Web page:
Startup circuit 16 provides a masking signal (i.e., UVLO mask) to comparator circuit 14 to ensure that upon initial application of power (e.g., power supply voltage Vcc) to current-mode UVLO circuit 10 that the UVLO signal generated by comparator circuit 14 is maintained in a ‘supply bad’ state until power has propagated throughout the system. That is, at the onset of providing power to UVLO circuit 10, noise generated as power is supplied throughout different portions of the circuit may result in an inadvertent ‘supply good’ signal being generated by comparator circuit 14. To prevent this, startup circuit 16 generates a masking signal that is provided to comparator circuit 14 that maintains UVLO signal in a ‘supply bad’ state until sufficient power has been provided to startup circuit 16, at which time startup circuit 16 removes the masking signal, allowing the state of the UVLO signal to be determined by comparator circuit 14. The threshold point at which the UVLO mask is applied and removed is determined in part on the regulated voltages (Vreg1 and Vreg2) supplied by voltage regulator 20. In addition, startup circuit 16 generates a band-gap start signal that is provided to reference current generator 18, which acts to pull up the reference voltage VBG, thereby realizing the desired Iref value such that it can be used by comparator circuit 14 to evaluate the proportional current Icc.

Reference current generator 18 provides the reference current Iref to comparator circuit 14. The reference current Iref is based, in part, on the band-gap voltage VBG generated within reference current generator 18. Based on the voltage band-gap signal VBG a stable reference current Iref can be derived that is provided to comparator circuit 14. In this way, the reference current provided by reference current generator 18 is stable and relatively temperature invariant. A band-gap voltage generated by reference current generator 18 is provided to voltage regulator 20, which employs the stable and temperature invariant reference voltage to initiate the generation of regulated voltage VUVLO (which is derived from power supply voltage Vcc) as well as voltages proportional to the regulated voltage (labeled Vreg1, and Vreg2). Regulated voltage VUVLO is supplied to provide power throughout current-mode UVLO circuit 10.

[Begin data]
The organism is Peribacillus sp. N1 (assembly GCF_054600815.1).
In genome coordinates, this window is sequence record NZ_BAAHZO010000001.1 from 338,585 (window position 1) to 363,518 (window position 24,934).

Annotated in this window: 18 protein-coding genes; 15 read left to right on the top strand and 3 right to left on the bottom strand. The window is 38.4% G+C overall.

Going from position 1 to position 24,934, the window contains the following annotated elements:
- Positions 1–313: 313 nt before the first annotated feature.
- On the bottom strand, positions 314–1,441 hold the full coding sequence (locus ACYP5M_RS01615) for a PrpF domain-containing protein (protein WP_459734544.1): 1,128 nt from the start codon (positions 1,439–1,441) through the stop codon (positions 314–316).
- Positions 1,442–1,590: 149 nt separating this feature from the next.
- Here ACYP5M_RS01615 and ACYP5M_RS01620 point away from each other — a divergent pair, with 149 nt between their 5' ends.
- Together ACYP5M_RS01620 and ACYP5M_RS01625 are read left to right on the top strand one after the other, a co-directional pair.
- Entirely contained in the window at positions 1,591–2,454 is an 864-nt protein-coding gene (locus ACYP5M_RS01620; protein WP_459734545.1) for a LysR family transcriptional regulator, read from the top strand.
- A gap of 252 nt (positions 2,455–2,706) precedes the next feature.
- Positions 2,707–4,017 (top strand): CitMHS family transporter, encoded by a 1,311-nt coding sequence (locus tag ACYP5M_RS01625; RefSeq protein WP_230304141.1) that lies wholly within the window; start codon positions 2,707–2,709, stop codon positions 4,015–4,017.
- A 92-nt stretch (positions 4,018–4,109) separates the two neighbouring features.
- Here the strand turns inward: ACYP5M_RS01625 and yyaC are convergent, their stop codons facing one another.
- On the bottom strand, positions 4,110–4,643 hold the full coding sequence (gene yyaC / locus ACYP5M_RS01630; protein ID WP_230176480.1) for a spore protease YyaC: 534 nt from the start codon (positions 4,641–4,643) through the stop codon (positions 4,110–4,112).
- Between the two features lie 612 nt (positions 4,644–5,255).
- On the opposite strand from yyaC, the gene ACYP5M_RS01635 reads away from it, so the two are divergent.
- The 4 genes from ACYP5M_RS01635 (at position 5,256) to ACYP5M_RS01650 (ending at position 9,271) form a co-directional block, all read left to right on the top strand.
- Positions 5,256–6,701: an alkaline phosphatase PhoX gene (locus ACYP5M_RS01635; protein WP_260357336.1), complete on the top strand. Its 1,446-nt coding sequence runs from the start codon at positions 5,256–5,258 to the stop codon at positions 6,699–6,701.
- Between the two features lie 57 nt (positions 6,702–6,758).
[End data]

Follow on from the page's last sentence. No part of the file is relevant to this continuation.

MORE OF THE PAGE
FIG. 2 illustrates one embodiment of voltage-to-current converter 12 that may be used in conjunction with current-based UVLO circuit 10. Voltage-to-current converter 12 includes resistors R1 and R2, and metal-oxide semiconductor field effect transistors (MOSFETs, referred to simply as “transistors”) M1, M2, M3, M4, M5 and M6. In the circuit configuration shown in FIG. 2, the current generated through transistor M4 can be related to the ratio of resistances of resistors R1 and R2. In particular, if the resistance of resistor R1 is twice the value of the resistance of resistor R2, then the relationship of current through transistor M4 can be related to the power supply Vcc by the following equation:
I M4 =Vcc/R 1  Equation 1

As illustrated by Equation 1, the current through transistor M4 is directly proportional to the magnitude of power supply voltage Vcc. This current is referred to in FIG. 1 as current proportional to power supply Icc. By properly selecting the magnitude of resistor R1, the magnitude of current proportional to power supply Icc can be maintained at a desirable level (i.e., a level that results in relatively/small voltages that in turn allow smaller devices to be employed). The current through transistor M4 is supplied to a current mirror that includes transistors M5 and M7 (as discussed below and shown in FIG. 3).

FIG. 3 illustrates one embodiment of comparator circuit 14 that may be used in conjunction with current-mode UVLO circuit 10. Comparator circuit 14 includes MOSFET transistors M7, M8, M9, M10, M11, M12, M13, M14, M15, M16, M17 and M18, resistor R3 and hysteretic voltage comparator Comp1.

Proportional current Icc generated through transistor M4 (as shown in FIG. 2) is mirrored in transistors M5 and M6. Likewise, reference current Iref (generated by reference current generator 18 as shown in FIG. 1 and discussed in more detail below with respect to FIG. 4) is supplied to transistor M17, and mirrored through transistors M9 and M11. The magnitude of the currents mirrored through transistors M9 and M11 depends, in part, on gate widths associated with transistors M9, M11 and M17. In particular, the magnitude of reference current mirrored through transistor M9 is dependent, in part, on the gate-width ratio between transistors M9 and M17. Thus, the current mirrored through transistor M9 can be controlled to a desired magnitude by properly designing the gate widths of transistors, M9 and M17. In this way, the reference current mirrored through transistor M9 (or M11) can be set to any desired magnitude.